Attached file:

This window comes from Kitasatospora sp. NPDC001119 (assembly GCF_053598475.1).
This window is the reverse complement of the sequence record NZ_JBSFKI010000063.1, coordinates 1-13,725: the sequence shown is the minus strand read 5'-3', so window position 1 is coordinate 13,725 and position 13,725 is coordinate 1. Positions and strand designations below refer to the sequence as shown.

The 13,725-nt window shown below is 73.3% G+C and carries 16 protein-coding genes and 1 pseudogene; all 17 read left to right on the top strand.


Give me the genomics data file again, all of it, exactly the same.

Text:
This window comes from Kitasatospora sp. NPDC001119 (assembly GCF_053598475.1).
This window is the reverse complement of the sequence record NZ_JBSFKI010000063.1, coordinates 1-13,725: the sequence shown is the minus strand read 5'-3', so window position 1 is coordinate 13,725 and position 13,725 is coordinate 1. Positions and strand designations below refer to the sequence as shown.

The 13,725-nt window shown below is 73.3% G+C and carries 16 protein-coding genes and 1 pseudogene; all 17 read left to right on the top strand.